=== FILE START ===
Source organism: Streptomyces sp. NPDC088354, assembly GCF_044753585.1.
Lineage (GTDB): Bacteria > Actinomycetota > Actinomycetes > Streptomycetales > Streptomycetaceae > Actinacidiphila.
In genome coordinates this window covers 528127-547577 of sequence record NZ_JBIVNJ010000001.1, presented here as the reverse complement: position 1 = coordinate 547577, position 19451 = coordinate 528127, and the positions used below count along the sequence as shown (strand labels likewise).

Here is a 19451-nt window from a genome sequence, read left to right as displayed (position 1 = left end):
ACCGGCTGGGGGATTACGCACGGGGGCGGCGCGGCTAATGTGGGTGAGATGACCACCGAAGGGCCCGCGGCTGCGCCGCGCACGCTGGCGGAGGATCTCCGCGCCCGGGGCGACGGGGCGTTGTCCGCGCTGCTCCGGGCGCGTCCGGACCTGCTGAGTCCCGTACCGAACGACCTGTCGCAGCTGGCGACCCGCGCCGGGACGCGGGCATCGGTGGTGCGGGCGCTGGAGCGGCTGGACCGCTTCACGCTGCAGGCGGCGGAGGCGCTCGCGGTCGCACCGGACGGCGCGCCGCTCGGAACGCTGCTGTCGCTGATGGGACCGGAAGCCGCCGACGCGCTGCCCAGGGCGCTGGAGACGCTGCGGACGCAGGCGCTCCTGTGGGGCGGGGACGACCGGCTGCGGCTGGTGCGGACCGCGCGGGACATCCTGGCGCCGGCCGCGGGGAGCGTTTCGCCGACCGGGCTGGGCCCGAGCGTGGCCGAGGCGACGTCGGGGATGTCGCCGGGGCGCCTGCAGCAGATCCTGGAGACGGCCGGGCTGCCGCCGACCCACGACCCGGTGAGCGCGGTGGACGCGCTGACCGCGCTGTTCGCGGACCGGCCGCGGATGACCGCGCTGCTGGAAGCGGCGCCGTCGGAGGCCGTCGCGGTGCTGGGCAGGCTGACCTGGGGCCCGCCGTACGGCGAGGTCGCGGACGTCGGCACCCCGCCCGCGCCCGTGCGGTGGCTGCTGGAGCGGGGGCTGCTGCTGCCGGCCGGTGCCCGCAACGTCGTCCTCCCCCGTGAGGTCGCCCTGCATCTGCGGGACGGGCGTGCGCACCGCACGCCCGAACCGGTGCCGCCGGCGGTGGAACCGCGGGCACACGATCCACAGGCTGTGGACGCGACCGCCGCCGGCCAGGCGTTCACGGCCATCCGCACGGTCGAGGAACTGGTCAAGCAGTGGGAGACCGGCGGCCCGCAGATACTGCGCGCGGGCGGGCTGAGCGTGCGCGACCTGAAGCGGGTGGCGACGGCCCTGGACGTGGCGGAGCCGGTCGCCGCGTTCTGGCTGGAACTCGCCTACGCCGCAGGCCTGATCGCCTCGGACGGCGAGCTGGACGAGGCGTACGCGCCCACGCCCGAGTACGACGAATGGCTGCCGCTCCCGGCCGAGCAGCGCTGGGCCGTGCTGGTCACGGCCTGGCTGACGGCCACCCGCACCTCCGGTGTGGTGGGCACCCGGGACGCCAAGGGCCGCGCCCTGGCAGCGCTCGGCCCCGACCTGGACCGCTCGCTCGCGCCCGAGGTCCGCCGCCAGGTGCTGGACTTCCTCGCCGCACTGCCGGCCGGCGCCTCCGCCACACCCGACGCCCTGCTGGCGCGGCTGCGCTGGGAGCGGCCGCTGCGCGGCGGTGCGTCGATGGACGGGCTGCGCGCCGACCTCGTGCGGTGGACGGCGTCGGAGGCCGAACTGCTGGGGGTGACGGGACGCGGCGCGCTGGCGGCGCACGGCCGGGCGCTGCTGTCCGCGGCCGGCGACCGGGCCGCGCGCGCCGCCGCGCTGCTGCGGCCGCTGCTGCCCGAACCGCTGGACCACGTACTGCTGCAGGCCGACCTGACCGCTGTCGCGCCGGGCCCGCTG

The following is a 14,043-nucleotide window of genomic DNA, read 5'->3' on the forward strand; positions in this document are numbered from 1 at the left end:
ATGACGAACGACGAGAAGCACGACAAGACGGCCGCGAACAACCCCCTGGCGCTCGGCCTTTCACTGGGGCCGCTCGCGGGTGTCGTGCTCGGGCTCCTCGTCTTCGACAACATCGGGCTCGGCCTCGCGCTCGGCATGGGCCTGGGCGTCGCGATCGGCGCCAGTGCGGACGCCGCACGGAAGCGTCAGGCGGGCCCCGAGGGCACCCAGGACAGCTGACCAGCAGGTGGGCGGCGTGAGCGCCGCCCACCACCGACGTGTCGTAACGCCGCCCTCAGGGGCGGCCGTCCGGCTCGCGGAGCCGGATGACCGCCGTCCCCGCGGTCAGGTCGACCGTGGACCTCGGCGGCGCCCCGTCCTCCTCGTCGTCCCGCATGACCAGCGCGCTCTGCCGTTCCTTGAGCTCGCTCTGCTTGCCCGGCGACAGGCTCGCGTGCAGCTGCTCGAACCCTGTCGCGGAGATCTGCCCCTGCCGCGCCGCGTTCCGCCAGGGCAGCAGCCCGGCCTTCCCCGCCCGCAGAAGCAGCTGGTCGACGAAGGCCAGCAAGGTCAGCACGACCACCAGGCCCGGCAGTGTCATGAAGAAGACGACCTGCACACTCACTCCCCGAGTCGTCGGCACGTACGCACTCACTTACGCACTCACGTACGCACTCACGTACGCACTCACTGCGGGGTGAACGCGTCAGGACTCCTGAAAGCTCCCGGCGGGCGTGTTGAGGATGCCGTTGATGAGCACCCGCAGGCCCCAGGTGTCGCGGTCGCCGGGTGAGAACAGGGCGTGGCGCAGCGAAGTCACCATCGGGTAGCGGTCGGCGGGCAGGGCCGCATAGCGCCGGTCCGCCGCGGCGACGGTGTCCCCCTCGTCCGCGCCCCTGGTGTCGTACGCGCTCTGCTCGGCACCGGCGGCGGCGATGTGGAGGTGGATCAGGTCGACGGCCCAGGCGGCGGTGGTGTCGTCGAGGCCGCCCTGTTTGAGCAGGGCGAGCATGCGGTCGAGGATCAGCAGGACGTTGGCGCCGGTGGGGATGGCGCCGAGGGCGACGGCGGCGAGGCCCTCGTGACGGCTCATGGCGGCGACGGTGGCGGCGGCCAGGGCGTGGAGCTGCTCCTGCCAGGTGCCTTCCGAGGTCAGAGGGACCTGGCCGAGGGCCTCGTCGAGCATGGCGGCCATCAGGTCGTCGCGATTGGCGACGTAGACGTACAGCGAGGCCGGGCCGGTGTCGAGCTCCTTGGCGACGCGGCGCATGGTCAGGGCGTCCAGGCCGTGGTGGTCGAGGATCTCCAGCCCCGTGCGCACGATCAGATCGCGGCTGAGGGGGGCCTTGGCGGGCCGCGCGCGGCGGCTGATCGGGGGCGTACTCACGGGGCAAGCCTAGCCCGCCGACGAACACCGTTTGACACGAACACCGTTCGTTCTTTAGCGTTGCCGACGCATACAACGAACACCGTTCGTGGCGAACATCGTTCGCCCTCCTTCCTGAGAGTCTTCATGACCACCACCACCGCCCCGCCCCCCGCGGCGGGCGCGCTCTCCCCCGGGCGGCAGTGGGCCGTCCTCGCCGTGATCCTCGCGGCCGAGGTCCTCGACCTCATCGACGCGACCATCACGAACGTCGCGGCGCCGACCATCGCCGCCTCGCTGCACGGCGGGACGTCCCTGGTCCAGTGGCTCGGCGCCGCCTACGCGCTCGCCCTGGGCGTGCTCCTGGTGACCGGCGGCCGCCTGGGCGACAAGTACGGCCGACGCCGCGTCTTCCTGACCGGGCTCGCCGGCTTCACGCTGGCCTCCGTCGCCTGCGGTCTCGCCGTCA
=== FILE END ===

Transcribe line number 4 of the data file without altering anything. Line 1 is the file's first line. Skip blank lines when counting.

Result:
Here is a 19451-nt window from a genome sequence, read left to right as displayed (position 1 = left end):